Provisions of the Convention

International Labour Organisation convention No. Ill is unusual among international labour standards in that it requires the declaration and pursuit of a policy, rather than compliance with specific standards. Most conventions specify specific standards and require compliance with those standards. This convention is a declaration of intent, a declaration of a government's policy, in this case in respect to discrimination on grounds of politics, religion, race, nationality or sex in employment or in employment opportunities. The convention requires ratifying countries, first to declare a national policy designed to promote, equality of opportunity and treatment in respect of employment and occupation with a view to eliminating any discrimination in respect thereof, and, secondly, to pursue the policy enunciated in accordance with the range of action specified in the convention. For the purpose of the convention, discrimination' includes any distinction, exclusion or preference made on the basis of race, colour, sex, religion, political opinion, national extraction or social origin which has the effect of nullifying or impairing equality of oppportunity or treatment in employment or occupation.

I would like to emphasise at the outset that this statement and the ILO convention are concerned only with discrimination in employment and occupation. Of course, discrimination can occur in a much wider range than simply in the employment field. For example, it can occur in the field of housing, admission to organisations, clubs and societies, access to public places and facilities, access to finance and participation in sport. South Africa is a glaring example of the last instance to which I have made reference. However, this convention is not concerned with these kinds of discrimination. Any distinction, exclusion or preference in employment based on the inherent requirements of a particular job or special measures of protection or assistance provided for in other ILO conventions or recommendations are not deemed to be discrimination within the meaning of this convention No. 111.

Measures affecting individuals justifiably suspected of, or engaged in, activities prejudicial to the security of the state are not deemed to be discrimination under the convention, provided that the individual concerned shall have the right of appeal to a competent body established in accordance with national practice. So if a person belonged to a subversive organisation and he was likely to be a threat to the security of the country, of course we would have a right to exclude that person from employment in sensitive areas of government where his bent or prejudice could be of detriment to the country's security. So I want to make it clear that when we talk about discrimination in employment we are referring to discrimination of that kind where the nation discriminates for its own protection. The AttorneyGeneral (Senator Murphy) is considering the establishment of an appeals commission which would, among other things, cover this sort of situation.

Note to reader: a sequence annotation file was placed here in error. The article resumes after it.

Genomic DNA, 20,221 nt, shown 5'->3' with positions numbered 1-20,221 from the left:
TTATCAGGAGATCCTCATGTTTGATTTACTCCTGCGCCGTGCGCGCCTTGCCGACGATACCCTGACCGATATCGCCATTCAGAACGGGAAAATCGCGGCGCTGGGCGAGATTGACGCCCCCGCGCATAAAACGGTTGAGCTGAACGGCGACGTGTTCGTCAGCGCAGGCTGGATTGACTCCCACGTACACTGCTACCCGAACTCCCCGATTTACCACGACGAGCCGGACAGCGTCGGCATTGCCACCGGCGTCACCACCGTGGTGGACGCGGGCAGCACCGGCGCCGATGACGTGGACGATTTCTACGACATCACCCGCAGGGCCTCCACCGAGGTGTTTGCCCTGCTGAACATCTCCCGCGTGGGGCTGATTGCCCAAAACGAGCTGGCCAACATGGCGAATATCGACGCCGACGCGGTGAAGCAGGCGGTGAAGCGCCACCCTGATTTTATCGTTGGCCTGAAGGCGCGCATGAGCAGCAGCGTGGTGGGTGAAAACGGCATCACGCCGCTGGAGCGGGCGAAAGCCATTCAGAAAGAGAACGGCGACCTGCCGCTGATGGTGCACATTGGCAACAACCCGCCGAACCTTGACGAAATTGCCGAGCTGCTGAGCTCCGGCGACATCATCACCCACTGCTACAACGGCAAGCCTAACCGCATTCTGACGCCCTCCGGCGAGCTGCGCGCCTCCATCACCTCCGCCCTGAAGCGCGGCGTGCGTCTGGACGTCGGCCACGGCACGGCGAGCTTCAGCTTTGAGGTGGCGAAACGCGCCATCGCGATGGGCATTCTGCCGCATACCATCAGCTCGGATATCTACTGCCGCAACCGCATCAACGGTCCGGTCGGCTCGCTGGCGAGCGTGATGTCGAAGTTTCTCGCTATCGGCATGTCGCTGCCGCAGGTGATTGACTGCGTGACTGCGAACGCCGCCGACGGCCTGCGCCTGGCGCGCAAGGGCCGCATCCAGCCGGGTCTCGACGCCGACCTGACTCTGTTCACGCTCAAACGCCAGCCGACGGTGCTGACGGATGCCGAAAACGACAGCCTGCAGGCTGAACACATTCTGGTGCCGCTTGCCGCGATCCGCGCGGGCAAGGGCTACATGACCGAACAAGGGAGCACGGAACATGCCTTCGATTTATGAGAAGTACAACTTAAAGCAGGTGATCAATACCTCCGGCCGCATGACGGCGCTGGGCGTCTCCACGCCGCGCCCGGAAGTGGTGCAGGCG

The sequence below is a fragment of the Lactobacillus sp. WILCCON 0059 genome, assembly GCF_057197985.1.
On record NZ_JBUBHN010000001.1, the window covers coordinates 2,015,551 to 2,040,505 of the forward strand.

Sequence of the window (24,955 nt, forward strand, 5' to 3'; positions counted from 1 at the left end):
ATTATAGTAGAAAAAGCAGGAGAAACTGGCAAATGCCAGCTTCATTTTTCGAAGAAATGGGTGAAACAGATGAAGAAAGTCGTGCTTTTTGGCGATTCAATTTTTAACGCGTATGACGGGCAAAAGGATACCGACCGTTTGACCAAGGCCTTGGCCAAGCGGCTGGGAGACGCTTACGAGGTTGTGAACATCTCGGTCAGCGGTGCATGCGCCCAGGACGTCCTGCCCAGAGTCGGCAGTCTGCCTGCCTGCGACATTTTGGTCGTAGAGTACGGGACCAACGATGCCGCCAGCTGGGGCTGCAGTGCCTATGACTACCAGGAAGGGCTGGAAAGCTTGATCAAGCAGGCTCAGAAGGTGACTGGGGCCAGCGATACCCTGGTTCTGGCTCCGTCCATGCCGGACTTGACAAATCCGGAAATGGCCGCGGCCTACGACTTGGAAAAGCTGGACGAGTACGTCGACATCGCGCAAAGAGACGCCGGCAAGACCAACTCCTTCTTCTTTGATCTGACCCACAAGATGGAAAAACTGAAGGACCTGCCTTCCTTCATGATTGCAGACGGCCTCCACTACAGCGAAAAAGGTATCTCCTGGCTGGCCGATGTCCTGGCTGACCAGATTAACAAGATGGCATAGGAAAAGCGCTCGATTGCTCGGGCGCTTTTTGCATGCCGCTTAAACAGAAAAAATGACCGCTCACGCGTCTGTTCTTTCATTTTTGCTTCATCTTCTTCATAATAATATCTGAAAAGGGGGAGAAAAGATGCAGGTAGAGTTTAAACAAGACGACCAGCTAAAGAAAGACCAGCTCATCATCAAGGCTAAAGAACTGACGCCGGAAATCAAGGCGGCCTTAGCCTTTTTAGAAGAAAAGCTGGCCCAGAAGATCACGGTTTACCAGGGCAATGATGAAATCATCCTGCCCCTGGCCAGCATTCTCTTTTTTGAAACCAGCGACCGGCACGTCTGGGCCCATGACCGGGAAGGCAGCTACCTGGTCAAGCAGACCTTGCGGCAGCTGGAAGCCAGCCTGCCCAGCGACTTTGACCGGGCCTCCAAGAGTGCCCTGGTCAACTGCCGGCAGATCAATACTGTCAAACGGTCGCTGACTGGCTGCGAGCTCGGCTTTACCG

We say that where discrimination is practised for the purposes of safeguarding the nation's security, that discrimination has to be justified. There has to be a real justification for its use. Therefore, a person against whom a veto is made in regard to employment must have a chance to appeal against the decision in order to establish, if he can, that it is based upon wrong premises. As I said, we propose to do that. Apart from declaring a policy, the convention requires a ratifying country, by methods appropriate to national conditions and practice:

(a)   to seek the co-operation of employers* and workers' organisations and other appropriate bodies in promoting the acceptance and observance of this policy;

(b)   to enact such legislation and to promote such educational programs as may be calculated to secure the acceptance and observance of this policy;

(c)   to repeal any statutory provisions and modify and administer instructions or practices which are inconsistent with the policy;

(d)   to pursue the policy in respect of employment under the direct control of a national authority;

(e)   to ensure observance of the policy in the activities of vocational guidance, vocational training and placement services under the direction of a national authority; and

(f)   to indicate in its annual reports on the application of the convention the action taken in pursuance of the policy and the results secured by such action.

Application of the Convention in Australia